This weird statue–named Man with a Snake (to signify War) and soaring over Hősök tere (Heroes Square) on a stormy Budapest morning–set us to puzzling over chariots:
First of all, wouldn’t the charioteer have been better off hanging on? Chariots had iron-rimmed wheels with zero suspension and could barely operate on flat, level ground, much less on the messy terrain where battles were fought.
Second, we’ve never tried whipping our horses along with a large, unruly snake. Not sure how that would go.
Third, did the ancients really fight naked like this, with spears and arrows flying everywhere? As if a crash helmet would help this dude in a fall.
The simplest explanation, of course, is that the Austro-Hungarians built this monument in 1896 after centuries of marrying their way to empire. One might not expect the rotund, plutocratic Hapsburgs to know much about fields of battle.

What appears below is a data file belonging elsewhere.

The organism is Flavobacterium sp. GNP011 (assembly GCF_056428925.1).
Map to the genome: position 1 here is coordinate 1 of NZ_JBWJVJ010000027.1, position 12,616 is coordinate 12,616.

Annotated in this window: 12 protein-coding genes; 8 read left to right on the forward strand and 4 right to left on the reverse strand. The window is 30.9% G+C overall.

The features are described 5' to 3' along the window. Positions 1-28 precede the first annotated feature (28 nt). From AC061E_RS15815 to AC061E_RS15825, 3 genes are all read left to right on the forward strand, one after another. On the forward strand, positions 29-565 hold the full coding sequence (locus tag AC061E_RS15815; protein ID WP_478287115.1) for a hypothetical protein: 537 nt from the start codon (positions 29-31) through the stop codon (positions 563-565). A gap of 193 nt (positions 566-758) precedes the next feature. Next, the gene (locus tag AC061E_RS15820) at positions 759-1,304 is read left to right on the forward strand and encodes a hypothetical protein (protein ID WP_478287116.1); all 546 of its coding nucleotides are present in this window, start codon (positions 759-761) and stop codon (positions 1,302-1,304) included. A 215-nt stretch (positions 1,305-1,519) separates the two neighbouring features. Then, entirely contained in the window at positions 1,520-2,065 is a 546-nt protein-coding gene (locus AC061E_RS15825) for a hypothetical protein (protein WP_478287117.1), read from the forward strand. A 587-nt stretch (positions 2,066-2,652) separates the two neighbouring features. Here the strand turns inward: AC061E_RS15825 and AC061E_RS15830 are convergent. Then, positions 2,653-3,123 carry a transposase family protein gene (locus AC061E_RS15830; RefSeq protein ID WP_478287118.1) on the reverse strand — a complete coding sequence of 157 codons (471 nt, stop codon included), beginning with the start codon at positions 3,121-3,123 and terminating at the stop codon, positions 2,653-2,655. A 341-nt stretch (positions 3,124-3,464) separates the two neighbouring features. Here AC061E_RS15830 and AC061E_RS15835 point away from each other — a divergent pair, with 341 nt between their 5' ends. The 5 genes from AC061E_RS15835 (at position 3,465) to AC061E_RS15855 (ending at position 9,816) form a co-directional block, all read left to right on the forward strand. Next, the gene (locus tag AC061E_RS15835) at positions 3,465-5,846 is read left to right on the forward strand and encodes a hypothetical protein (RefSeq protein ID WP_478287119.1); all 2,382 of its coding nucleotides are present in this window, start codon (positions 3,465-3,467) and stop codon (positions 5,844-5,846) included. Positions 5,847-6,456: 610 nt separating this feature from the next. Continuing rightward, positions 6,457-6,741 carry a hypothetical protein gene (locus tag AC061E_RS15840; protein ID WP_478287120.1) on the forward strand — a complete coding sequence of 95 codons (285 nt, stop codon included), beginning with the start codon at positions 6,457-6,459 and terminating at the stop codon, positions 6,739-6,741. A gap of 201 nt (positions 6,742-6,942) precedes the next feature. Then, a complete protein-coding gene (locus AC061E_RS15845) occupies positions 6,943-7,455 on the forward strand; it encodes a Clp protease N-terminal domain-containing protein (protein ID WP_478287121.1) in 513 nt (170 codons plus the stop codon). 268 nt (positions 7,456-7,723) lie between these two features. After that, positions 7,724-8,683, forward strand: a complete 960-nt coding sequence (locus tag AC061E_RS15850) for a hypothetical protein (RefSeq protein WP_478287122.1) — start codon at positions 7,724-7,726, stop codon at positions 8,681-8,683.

And the truth is, chariots never really made it as war machines. The largest chariot battle, involving roughly 5,000 vehicles on either side, was also the oldest recorded major battle in history. But after Ramesses II and the Egyptians duked it out with Mutawalli II and his Hittites at Kadesh in 1274BCE, the fad seems to have rapidly faded. Nearly all those martial pot shards, mosaics, paintings, and statues you’ve seen are complete fakes.
At least until Charlton Heston and Stephen Boyd let loose in the 1959 epic Ben Hur. The famous chariot race scene took the movie-going public by storm and did indeed feature the overpriced stars careening around a specially constructed stadium carved out of an Italian quarry. But that nine-minute sequence (on a hyper-smooth track of imported sand) took a year of preparation, hundreds of miles of racing and film stock, and more than 20% of the film’s production budget.
No one died making the movie, of course, although the stuntman Joe Canutt came closer than he might have wished. Nevertheless, upon reflection, we’ve decided to stick with the metro and its chariot-gauge tracks.